China’s national security restrictions have threatened to come between Chinese firms and their overseas listings, but recently some of the rules were loosened. Chinese rules that have forbidden Chinese firms from being audited by foreign regulators in their listed countries, as well as rules that restrict overseas-listed Chinese firms from violating data privacy laws, have reined in enthusiasm over foreign listings by Chinese firms.
One of the rules was recently relaxed. On April 4, the China Securities Regulatory Commission and three other state departments revealed draft rules to provide better cooperation with foreign regulators in order to protect global investors. The draft rules remove the requirement for on-site inspections to be conducted only by Chinese regulators. Foreign regulators may now be provided with financial information, as long as what is provided does not disclose state secrets. The new law will loosen restrictions for Chinese firms that have faced difficulties in maintaining overseas listings, both from the Chinese and American sides.
However, there is no guarantee that all Chinese firms will measure up to U.S. audit standards. Some U.S.-listed Chinese firms continue to face potential delisting due to their noncompliance with audit rules. While some Chinese firms are gearing up to face additional audit measures, others may not survive. Internet portal Sohu announced on April 14 that it would exit the Nasdaq due to expected inability to meet U.S. audit requirements. Twenty-three companies are currently at risk of delisting, but no U.S.-listed Chinese firm is in compliance with U.S. audit rules. Therefore, many will have to submit to U.S. auditing, as is now permitted under Chinese law, or be forced off their U.S. stock exchanges.
U.S.-listed Chinese firms have also faced regulatory critique from Chinese authorities. A recent spate of regulations starting in 2020 resulted in the delisting of Didi on the New York Stock Exchange after one month. Chinese regulators stated that Didi was not in compliance with data security laws. Companies such as Alibaba and Baidu were asked to conduct internal inspections to strengthen their own compliance.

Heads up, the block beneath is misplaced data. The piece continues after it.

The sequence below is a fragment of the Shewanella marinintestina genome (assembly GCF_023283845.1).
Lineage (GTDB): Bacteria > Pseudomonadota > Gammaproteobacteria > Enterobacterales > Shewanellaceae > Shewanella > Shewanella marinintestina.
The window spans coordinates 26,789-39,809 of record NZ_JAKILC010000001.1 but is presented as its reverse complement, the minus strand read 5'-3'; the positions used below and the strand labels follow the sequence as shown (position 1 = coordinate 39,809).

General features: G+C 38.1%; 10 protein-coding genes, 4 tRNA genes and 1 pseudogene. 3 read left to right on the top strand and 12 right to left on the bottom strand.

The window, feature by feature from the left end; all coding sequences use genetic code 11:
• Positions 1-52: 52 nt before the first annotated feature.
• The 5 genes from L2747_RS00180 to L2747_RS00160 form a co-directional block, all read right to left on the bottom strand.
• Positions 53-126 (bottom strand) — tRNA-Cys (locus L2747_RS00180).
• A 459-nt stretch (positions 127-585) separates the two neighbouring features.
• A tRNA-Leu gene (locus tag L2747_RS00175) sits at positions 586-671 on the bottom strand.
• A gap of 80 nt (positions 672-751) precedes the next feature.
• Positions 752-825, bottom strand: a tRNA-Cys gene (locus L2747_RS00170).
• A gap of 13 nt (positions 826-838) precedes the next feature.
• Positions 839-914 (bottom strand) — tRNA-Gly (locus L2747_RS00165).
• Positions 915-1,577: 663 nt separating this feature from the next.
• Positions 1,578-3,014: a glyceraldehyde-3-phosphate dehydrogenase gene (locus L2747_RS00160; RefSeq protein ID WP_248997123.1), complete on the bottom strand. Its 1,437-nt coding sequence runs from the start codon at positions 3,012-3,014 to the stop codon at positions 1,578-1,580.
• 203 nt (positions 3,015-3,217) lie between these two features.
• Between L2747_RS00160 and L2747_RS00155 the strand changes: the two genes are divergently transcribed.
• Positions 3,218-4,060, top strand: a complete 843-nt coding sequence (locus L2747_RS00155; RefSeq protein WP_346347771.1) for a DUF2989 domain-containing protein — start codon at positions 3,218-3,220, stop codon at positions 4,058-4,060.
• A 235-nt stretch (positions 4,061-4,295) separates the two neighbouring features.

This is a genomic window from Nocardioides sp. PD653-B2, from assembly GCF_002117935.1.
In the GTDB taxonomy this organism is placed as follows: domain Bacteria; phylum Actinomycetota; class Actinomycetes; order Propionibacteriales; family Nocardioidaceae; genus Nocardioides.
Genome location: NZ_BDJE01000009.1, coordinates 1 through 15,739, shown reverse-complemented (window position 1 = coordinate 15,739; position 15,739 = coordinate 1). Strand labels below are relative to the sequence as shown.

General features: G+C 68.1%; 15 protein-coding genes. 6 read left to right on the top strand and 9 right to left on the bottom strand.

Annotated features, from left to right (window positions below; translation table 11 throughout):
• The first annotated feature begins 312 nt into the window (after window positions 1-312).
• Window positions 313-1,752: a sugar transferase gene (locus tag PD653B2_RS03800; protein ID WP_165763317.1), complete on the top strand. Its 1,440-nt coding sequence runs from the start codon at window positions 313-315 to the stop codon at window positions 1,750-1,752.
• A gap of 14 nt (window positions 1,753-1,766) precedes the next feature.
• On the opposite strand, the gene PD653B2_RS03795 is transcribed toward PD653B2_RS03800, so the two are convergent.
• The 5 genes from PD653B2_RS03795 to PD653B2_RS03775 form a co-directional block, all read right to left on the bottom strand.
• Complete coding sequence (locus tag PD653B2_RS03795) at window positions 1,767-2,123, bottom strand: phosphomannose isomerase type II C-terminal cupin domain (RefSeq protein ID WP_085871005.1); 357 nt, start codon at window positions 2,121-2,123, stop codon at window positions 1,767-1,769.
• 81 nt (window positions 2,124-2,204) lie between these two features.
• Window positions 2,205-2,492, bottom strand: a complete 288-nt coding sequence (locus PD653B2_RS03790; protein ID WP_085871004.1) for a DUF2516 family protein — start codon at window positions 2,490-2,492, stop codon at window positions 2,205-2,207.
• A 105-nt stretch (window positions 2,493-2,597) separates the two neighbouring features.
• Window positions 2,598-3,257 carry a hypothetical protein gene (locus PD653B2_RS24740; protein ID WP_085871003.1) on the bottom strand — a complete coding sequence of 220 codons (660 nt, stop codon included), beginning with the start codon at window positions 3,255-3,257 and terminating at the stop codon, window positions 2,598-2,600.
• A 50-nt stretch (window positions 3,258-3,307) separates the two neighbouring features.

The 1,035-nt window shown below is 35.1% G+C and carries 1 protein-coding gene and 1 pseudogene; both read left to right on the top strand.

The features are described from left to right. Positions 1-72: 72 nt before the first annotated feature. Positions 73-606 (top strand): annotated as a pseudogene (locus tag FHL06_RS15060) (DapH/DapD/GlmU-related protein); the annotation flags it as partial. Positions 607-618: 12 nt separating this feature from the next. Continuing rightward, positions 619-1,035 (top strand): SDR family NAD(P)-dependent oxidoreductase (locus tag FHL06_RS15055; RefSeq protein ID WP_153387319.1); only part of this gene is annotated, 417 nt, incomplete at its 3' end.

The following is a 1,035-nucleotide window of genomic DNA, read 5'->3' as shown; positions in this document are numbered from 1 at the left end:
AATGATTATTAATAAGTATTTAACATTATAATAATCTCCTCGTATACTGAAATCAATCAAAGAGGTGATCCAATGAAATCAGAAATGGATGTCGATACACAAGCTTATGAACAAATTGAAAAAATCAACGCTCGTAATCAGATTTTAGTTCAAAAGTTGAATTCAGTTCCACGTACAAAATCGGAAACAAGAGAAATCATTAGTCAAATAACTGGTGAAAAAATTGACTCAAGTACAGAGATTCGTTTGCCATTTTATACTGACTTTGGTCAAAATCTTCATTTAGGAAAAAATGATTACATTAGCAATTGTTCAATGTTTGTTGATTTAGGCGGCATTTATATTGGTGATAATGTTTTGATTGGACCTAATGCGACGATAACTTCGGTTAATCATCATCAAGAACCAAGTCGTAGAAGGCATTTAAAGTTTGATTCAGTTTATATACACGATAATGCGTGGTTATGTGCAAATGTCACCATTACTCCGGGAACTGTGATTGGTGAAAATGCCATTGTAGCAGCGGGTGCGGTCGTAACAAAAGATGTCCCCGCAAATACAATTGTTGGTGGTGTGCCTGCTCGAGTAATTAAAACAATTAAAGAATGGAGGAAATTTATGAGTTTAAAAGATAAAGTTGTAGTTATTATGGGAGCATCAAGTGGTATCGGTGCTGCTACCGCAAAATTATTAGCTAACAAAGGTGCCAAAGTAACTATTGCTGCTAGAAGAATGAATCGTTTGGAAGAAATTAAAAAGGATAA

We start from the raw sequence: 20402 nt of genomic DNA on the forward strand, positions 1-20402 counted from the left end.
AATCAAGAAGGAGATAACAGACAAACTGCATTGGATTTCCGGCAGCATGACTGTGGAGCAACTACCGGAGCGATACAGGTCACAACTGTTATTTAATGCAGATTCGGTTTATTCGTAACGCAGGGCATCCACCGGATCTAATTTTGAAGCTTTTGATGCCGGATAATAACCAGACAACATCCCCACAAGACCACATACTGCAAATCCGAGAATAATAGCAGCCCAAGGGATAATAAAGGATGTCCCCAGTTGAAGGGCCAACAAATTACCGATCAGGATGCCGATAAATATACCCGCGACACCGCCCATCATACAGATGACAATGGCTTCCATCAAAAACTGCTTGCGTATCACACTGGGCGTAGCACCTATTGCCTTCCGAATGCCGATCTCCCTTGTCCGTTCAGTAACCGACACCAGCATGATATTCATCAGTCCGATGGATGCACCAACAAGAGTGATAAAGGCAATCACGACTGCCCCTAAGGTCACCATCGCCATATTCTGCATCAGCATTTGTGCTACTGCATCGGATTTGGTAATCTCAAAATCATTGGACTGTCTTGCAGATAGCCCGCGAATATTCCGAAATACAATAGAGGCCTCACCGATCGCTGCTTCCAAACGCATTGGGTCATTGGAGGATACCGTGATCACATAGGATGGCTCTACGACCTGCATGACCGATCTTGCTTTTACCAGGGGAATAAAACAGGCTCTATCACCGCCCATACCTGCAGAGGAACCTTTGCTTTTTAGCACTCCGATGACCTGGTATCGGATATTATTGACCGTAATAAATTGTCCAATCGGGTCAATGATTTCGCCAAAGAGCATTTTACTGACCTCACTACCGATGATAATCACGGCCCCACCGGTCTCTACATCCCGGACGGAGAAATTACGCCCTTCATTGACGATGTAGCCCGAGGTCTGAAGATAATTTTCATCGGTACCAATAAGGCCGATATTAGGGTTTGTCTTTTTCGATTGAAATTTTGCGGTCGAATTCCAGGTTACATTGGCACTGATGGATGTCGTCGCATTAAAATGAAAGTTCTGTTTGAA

This came at a time of increasing scrutiny over privacy and cross-border information flows as well as rumors that China’s Variable Interest Entity structure, in which Chinese firms used offshore entities to list in the United States, might be eliminated. This latter concern was dampened when regulators indicated that the VIE structure would not be banned. Rules put forward by the China Securities Regulatory Commission has permitted the VIE structure under a mechanism for filing offshore.
The threat of delisting from both U.S. and Chinese regulators has been reflected in the share prices of U.S.-listed Chinese firms. Alibaba experienced declines in 2021 and 2022 for those reasons, as well as for a decline in earnings due to slowing economic growth in China. Baidu faced declines due to the regulatory threat but was able to avert a slowdown in sales due to its expanding artificial intelligence and cloud computing business. While JD faced mild declines due to the regulatory threat, it has been more resilient than other stocks, particularly with Walmart as the largest corporate shareholder and with ongoing overseas expansion. Netease has seemed to escape the brunt of the regulatory threat due to strong fundamentals.
Stock prices rebounded after China put forward the draft rule removing the auditing restriction on overseas-listed Chinese firms. After these firms pass U.S. auditing requirements, the threat of delisting due to audit noncompliance will be removed. In addition, the Chinese regulatory threat that was responsible for delisting Didi has appeared to die down. As Chinese firms emerge from the risk of regulatory crackdown, their share prices are likely to better reflect broader market and firm-specific forces.
U.S.-listed Chinese firms have experienced strong regulatory pressures in recent months, but the loosening of one such requirement may improve the outlook for these firms. Companies must still pass through the U.S. audit, but after that, their performance will likely be more contingent on their own fundamentals.